OHS Code Explanation Guide

Published Date: July 01, 2009
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Part 16 Noise

Section 217 Noise control design

The most effective method of dealing with noise at a workplace is to prevent or eliminate the noise from being produced in the first place. The purpose of this section is to ensure that employers consider noise reduction up front when constructing or modifying a work site or work area, when introducing a new work process or introducing equipment that is new to the work site or work area.

Considering noise control in the design, construction or alteration of a workplace can create a more effective control system that takes into account factors such as work area orientation and the types of equipment to be used. Retrofitting a work site or work area with soundproofing or using other noise control strategies often results in less effective noise reduction. This is because the strategies must fit the existing work area – they may not be the optimal design for reducing noise to the desired level.

The material used in the construction of buildings, machines, piping and tanks has a direct effect on noise control. Some materials and structures dampen sound extremely well. Others do not and should be avoided if noisy equipment or processes will be present in the work area.

The construction or design of a new work site or significant physical alterations, renovations or repairs to an existing work site or work area must achieve a noise level of no more than 85 dBA, or as low as reasonably practicable. In determining whether noise has been reduced to the lowest level reasonably practicable, the employer needs to take into account:

(a) the orientation and size of the work area;
(b) the number and location of workers in the work area;
(c) physical parameters such as temperature, pressure and humidity;
(d) the types of building materials and construction techniques available to reduce noise levels;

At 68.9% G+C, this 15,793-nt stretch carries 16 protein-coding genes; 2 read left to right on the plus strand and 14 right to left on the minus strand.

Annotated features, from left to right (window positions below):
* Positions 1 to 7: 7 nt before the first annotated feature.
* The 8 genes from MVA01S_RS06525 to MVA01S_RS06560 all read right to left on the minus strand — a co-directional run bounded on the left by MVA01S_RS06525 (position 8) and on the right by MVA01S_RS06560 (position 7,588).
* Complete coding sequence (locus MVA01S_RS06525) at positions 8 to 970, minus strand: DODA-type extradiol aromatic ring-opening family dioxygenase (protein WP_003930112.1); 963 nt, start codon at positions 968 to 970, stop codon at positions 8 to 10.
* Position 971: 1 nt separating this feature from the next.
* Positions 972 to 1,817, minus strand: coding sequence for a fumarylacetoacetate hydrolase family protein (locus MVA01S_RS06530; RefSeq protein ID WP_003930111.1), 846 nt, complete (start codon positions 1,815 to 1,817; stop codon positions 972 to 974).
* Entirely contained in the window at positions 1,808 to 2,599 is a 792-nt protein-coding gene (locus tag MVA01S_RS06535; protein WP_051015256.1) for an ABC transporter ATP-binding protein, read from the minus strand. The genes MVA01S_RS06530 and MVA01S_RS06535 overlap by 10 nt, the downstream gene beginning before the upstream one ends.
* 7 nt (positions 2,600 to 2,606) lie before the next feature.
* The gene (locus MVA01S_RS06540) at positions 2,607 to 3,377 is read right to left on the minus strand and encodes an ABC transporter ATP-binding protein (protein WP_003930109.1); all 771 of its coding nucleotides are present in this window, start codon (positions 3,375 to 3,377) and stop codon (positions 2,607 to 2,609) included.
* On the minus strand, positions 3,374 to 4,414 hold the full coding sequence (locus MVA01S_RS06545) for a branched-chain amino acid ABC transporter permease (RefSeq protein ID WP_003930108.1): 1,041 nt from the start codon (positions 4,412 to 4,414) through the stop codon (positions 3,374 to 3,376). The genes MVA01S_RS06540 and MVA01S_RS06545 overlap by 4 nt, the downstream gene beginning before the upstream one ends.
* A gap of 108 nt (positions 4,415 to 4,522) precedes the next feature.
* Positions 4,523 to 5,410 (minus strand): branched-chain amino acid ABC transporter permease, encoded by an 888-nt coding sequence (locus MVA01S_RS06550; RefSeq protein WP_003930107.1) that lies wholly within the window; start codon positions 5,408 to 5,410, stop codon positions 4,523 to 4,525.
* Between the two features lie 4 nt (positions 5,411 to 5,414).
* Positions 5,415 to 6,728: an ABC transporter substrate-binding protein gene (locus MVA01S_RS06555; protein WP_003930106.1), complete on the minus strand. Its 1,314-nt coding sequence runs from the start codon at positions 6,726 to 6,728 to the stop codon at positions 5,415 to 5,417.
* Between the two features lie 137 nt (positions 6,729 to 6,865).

(e) the type of equipment that will be used in the work area; and
(f) cost constraints.

The employer should document the assessment process, particularly if conditions at the work site are likely to change in the future.

Employers and workers need to stop buying new noise problems. Equipment or processes that involve high speeds, high pressure and high flow velocities, combined with light building structures and minimum floor space, can lead to noise problems if noise limits are not specified. Employers should target noisy equipment or operations for noise reduction through replacement, set noise level criteria for new equipment in purchase documents and request noise level specifications from manufacturers. Workers should be members of the purchasing team since they will be directly affected by the new equipment.

It is not just the noise that the equipment or process itself generates, but how much noise it will make once installed or introduced at the work site. Factors to consider include the total energy of the sound sources, how sound travels at the workplace, the ability of the room or area to absorb sound, and the degree to which the noise is concentrated in a certain direction as opposed to sound that radiates evenly in all directions.

The employer is required to ensure that new equipment is designed, constructed and installed to achieve the lowest noise level practicable. In some cases, it may be practicable to modify the equipment or substitute less noisy equipment. In other cases, the ability to control noise will be limited by

(a) technological constraints – some equipment is inherently noisy and advances in technology are unable to reduce its noise below a certain level;
(b) the availability of equipment or materials – there may be no alternative;
(c) space constraints – quieter equipment may be too large to fit into the available space;
(d) workplace conditions such as temperature, pressure, humidity, etc.; and
(e) cost constraints.

In these cases, other methods of noise control will be required to reduce worker exposure.